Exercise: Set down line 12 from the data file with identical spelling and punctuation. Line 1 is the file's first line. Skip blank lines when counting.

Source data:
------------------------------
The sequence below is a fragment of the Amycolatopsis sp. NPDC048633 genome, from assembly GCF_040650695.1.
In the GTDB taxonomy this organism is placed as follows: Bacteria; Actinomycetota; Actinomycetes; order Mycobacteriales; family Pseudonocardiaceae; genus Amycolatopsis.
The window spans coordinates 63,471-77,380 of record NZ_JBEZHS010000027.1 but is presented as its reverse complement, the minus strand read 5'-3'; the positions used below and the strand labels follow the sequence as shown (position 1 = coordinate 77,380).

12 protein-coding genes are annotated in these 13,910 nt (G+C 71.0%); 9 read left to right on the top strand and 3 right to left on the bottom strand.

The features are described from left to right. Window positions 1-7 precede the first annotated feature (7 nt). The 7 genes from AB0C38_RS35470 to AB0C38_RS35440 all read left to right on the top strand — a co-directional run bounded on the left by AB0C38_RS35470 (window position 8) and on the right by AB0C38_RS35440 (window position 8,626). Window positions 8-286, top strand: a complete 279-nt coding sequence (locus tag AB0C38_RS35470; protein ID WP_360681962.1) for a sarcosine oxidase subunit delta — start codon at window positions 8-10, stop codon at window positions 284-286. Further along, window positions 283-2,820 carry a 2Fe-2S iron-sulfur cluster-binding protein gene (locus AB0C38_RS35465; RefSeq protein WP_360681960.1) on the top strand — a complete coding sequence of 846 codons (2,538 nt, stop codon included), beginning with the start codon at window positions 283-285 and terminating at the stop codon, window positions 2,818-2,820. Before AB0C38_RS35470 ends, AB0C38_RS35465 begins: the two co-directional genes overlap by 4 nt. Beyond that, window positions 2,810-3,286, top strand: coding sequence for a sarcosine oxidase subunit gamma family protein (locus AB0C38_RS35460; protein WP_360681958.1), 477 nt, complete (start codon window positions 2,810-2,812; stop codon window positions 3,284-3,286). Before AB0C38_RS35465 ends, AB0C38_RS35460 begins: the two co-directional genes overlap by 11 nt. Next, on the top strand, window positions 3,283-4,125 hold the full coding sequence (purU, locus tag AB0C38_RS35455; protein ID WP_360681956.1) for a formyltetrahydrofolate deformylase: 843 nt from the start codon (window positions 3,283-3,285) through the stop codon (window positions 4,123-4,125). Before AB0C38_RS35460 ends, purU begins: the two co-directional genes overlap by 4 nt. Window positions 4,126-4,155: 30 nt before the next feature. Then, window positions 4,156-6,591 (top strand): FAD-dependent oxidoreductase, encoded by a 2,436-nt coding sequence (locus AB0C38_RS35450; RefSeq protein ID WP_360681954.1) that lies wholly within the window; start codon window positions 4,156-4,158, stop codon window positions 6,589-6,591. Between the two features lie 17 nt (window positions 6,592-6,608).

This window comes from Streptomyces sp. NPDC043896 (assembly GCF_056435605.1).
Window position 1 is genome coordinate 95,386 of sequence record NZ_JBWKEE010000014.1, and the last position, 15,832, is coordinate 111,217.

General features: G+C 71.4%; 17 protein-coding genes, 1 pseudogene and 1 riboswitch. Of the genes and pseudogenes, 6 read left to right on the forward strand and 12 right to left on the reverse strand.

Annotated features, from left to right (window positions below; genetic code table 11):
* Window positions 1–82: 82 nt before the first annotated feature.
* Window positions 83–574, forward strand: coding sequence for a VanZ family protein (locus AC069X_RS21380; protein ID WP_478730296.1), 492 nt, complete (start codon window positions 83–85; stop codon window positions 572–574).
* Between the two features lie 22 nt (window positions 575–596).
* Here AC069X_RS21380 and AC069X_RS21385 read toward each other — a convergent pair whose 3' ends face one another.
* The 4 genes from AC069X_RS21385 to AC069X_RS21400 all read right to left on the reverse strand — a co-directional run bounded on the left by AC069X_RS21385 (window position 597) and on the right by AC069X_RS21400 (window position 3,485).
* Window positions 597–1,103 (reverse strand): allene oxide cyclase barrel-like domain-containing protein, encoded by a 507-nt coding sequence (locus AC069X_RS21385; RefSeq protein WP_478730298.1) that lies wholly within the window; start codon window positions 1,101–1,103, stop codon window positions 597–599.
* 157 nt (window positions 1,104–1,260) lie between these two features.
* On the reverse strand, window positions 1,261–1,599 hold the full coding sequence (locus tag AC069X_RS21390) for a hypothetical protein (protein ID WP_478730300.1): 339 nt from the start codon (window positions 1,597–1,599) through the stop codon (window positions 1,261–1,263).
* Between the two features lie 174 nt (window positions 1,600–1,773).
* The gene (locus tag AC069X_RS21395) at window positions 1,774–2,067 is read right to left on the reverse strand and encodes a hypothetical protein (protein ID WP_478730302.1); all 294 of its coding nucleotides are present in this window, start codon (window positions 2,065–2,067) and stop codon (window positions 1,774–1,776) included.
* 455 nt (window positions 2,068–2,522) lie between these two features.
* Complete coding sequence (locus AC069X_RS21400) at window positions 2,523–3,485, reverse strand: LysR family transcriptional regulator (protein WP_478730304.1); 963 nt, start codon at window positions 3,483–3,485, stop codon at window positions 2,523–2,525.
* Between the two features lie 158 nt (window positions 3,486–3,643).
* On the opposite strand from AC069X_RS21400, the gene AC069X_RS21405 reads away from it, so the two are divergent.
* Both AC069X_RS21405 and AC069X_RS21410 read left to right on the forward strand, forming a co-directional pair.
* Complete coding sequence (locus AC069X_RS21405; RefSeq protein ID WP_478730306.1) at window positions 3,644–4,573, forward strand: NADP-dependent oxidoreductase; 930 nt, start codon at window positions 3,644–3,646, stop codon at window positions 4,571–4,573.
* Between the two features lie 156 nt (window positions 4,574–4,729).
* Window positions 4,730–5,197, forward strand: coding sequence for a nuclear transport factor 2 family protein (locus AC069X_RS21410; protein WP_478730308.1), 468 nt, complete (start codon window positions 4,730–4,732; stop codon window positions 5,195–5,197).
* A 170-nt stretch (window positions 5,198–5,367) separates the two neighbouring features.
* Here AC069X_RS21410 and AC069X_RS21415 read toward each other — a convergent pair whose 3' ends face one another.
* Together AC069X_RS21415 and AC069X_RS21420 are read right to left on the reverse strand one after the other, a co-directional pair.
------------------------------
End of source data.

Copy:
* Between the two features lie 22 nt (window positions 575–596).